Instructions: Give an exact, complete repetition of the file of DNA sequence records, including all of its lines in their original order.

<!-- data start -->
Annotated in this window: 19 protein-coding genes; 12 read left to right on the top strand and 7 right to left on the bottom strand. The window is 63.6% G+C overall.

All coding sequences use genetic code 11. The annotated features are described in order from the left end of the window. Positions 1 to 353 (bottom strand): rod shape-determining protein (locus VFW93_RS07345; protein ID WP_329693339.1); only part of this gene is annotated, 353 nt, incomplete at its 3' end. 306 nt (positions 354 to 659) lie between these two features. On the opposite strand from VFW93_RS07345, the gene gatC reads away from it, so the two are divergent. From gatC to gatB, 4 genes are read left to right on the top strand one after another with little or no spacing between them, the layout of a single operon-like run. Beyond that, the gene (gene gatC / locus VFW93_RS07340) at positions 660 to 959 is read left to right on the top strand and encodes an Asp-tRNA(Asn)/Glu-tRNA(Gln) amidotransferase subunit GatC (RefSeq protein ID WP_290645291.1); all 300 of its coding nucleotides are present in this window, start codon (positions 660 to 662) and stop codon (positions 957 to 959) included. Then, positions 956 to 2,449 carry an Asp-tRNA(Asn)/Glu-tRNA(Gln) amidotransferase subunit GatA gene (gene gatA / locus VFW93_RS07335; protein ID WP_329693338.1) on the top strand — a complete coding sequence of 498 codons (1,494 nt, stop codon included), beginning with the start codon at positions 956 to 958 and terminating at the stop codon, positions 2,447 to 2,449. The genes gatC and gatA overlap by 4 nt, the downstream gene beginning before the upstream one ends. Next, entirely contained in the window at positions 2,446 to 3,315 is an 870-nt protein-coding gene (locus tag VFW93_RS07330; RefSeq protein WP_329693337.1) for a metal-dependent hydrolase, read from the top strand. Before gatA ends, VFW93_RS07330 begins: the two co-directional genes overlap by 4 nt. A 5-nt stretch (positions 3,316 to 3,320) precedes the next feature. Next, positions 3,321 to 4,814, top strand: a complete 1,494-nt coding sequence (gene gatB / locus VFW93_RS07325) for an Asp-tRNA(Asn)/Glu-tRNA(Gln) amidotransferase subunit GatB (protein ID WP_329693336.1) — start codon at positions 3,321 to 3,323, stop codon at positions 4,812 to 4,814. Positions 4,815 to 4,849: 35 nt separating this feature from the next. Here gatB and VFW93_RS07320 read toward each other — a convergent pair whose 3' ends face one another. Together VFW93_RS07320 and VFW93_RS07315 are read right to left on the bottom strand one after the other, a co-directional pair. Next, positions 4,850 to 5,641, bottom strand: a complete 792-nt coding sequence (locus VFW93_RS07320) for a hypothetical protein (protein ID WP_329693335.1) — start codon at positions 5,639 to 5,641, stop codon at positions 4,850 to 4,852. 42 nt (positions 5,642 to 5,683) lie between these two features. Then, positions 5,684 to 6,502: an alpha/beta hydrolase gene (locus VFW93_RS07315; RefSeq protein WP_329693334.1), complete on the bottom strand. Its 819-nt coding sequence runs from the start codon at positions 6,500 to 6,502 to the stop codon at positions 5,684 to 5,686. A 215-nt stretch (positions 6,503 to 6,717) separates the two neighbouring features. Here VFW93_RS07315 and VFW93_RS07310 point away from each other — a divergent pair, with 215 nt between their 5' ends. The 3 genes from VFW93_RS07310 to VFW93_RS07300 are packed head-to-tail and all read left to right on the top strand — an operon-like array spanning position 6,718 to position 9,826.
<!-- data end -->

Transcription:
Annotated in this window: 19 protein-coding genes; 12 read left to right on the top strand and 7 right to left on the bottom strand. The window is 63.6% G+C overall.

All coding sequences use genetic code 11. The annotated features are described in order from the left end of the window. Positions 1 to 353 (bottom strand): rod shape-determining protein (locus VFW93_RS07345; protein ID WP_329693339.1); only part of this gene is annotated, 353 nt, incomplete at its 3' end. 306 nt (positions 354 to 659) lie between these two features. On the opposite strand from VFW93_RS07345, the gene gatC reads away from it, so the two are divergent. From gatC to gatB, 4 genes are read left to right on the top strand one after another with little or no spacing between them, the layout of a single operon-like run. Beyond that, the gene (gene gatC / locus VFW93_RS07340) at positions 660 to 959 is read left to right on the top strand and encodes an Asp-tRNA(Asn)/Glu-tRNA(Gln) amidotransferase subunit GatC (RefSeq protein ID WP_290645291.1); all 300 of its coding nucleotides are present in this window, start codon (positions 660 to 662) and stop codon (positions 957 to 959) included. Then, positions 956 to 2,449 carry an Asp-tRNA(Asn)/Glu-tRNA(Gln) amidotransferase subunit GatA gene (gene gatA / locus VFW93_RS07335; protein ID WP_329693338.1) on the top strand — a complete coding sequence of 498 codons (1,494 nt, stop codon included), beginning with the start codon at positions 956 to 958 and terminating at the stop codon, positions 2,447 to 2,449. The genes gatC and gatA overlap by 4 nt, the downstream gene beginning before the upstream one ends. Next, entirely contained in the window at positions 2,446 to 3,315 is an 870-nt protein-coding gene (locus tag VFW93_RS07330; RefSeq protein WP_329693337.1) for a metal-dependent hydrolase, read from the top strand. Before gatA ends, VFW93_RS07330 begins: the two co-directional genes overlap by 4 nt. A 5-nt stretch (positions 3,316 to 3,320) precedes the next feature. Next, positions 3,321 to 4,814, top strand: a complete 1,494-nt coding sequence (gene gatB / locus VFW93_RS07325) for an Asp-tRNA(Asn)/Glu-tRNA(Gln) amidotransferase subunit GatB (protein ID WP_329693336.1) — start codon at positions 3,321 to 3,323, stop codon at positions 4,812 to 4,814. Positions 4,815 to 4,849: 35 nt separating this feature from the next. Here gatB and VFW93_RS07320 read toward each other — a convergent pair whose 3' ends face one another. Together VFW93_RS07320 and VFW93_RS07315 are read right to left on the bottom strand one after the other, a co-directional pair. Next, positions 4,850 to 5,641, bottom strand: a complete 792-nt coding sequence (locus VFW93_RS07320) for a hypothetical protein (protein ID WP_329693335.1) — start codon at positions 5,639 to 5,641, stop codon at positions 4,850 to 4,852. 42 nt (positions 5,642 to 5,683) lie between these two features. Then, positions 5,684 to 6,502: an alpha/beta hydrolase gene (locus VFW93_RS07315; RefSeq protein WP_329693334.1), complete on the bottom strand. Its 819-nt coding sequence runs from the start codon at positions 6,500 to 6,502 to the stop codon at positions 5,684 to 5,686. A 215-nt stretch (positions 6,503 to 6,717) separates the two neighbouring features. Here VFW93_RS07315 and VFW93_RS07310 point away from each other — a divergent pair, with 215 nt between their 5' ends. The 3 genes from VFW93_RS07310 to VFW93_RS07300 are packed head-to-tail and all read left to right on the top strand — an operon-like array spanning position 6,718 to position 9,826.